Psalm 82

1 [A song of Asaph[note a]] GOD stands in the congregation of GOD; He judgeth among the gods [mighty].
2 How long will you judge unjustly and favor the wicked forever?
3 Judge the poor and orphan; justify the humble and the impoverished.
4 Release the poor and the needy; save [them] from the hands of [the] wicked.
5 They did not know and they do not understand [that] they will walk in darkness; all the foundations of the earth will totter.
6 I said, “You are gods; you are all sons of the Most High.” 7 But you will die like mere mortals; you will fall like every other ruler.”
8 Rise up, O GOD, judge the Earth, for all the nations are Your inheritance [note b].



[note a] Asaph (Hebrew: אָסָף ) was the great singer and musician of the era of David and Solomon (1Chronicles 15, 17-19 ; 16, 5-7 ; 16, 17 and 2Chronicles 25, 6 ; 29, 13). 1Chronicles 25, 1 and 2Chronicles 29, 30 add that Asaph was a prophet in his musical compositions.
[note b] The Covenant of GOD is now “open” to all nations that want to voluntarily follow GOD’s precepts because they are aware of the earthly good it brings to them and their community.

Check the interlinear Greek – English translation


GOD invites us to imitate the CREATOR in Holiness.

Only by seeking Love and justice will it enable men and women who inhabit the land, to become “Gods” and “Sons of the Most High”.
The Master Jesus bases his doctrine on this Biblical passage, as reported in Jn 10, 34-38 rejects the accusations of blasphemy, to elevate all believers to the position of legitimate children of GOD.
A declaration of equality and of union too inconvenient for the power of the priestly castes that led him to the death sentence.

(V. 1) Judge among the Gods: this position of GOD in the midst of these powerful is to examine and arbitrate between them. The word “Gods” here is “Elohim”, which is the plural for the generic word for God in Hebrew. The idea of ​​GOD judging the Gods has led over time to divergent suggestions about the identity of these “Elohim” (these Gods).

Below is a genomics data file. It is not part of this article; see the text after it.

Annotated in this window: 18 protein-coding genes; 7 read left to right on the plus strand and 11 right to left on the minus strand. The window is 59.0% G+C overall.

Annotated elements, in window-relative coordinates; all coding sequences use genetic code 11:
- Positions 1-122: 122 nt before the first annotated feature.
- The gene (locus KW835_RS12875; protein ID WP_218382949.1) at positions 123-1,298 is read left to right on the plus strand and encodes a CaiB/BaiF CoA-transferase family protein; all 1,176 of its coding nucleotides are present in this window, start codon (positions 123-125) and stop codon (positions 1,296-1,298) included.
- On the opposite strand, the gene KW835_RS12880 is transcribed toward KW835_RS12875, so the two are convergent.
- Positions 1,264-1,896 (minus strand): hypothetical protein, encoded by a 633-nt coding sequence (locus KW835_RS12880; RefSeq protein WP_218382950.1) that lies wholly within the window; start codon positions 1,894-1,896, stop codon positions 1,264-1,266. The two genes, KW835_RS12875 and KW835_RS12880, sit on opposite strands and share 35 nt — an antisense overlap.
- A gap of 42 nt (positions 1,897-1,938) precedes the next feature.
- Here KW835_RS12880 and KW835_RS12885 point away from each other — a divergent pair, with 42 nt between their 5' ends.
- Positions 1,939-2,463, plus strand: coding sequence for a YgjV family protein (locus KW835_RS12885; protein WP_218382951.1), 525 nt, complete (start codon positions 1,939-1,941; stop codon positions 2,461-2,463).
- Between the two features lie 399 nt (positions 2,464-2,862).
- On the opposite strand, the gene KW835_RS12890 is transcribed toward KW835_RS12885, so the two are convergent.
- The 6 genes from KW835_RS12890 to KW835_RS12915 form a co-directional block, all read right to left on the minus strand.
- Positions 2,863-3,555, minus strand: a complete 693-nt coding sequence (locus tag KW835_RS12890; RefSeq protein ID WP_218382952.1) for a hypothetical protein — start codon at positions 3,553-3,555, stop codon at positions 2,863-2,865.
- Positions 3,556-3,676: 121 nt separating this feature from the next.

Elohim is often used to describe the true GOD, the LORD. And it is in the plural to describe (in the original Semitic language) His majesty (plural maiestatis).

But Elohim is sometimes also used as a plural of pagan deities, or the “false gods of the nations”, or in reference to angelic beings.

But exactly in this Psalm, if one reads in full, “Elohim” is clearly referred to human judges, who “take” the place of GOD in their ability to determine the destiny of others (those who are judges for the people of believers) those who govern them, or who should govern them rightly). Around the Most High there is an assembly of earthly judges who are called elohim, because they are His delegates and administer His Will. Judges and magistrates must be (according to the Law) compared to GOD, because they exercise something of His Power in the right order of human society, and at the same time limit their authority because they are directly responsible to Him.

(V. 6) You are Gods: these human judges should be in the place of the Gods and above other people, having the opportunity and authority to change the lives of people with a word or sometimes even end a life.
Jesus quoted this passage (John 10, 34-39) in a debate with religious leaders when they accused him of claiming to be “God on earth” in a sinful and wrong way. Jesus questioned the leaders of the Jews at the time asking why, if GOD has given to these unjust judges the title of Gods because of their office, they should consider blasphemous who defines himself “son of GOD” in the light of the truthful testimony that he spreads and of his own good works? (Exodus 21, 6 and 22, 8-9 are two other passages in which GOD calls God the earthly judges).

In this Psalm GOD has reminded all humanity that to be considered as children of the Most High, it is enough to do good and work according to the Law, seeking love (for GOD, the Creation and their neighbor). This happens because every human being is made in the image and likeness of GOD and considered progeny of the CREATOR (Acts 17, 28-29).

But when these unjust judges denied protection and justice to the poor, orphans, the afflicted and the needy, they essentially treated them as less than humans completely made in the image of GOD and this “judges” must always keep it in mind, because the unjust person never remains unpunished.

(V. 7) You will die like mere mortals: this is the real difference between GOD and the earthly Gods (“Elohim”), in order to keep them humble during their work. Even if in priviledge position on earth, the just will have to remember that they could be like Gods, only if they behave righteously, and only until the Judgment Day when the Only true Judge will proclame Its sentence.

“Ye shall wax old like others, then ye shall fall sick like others, then ye shall die like others, then ye shall be buried like others, then ye shall be consumed like others, then ye shall be judged like others, even like the beggars which cry at your gates.”
(Smith, cited in Spurgeon)

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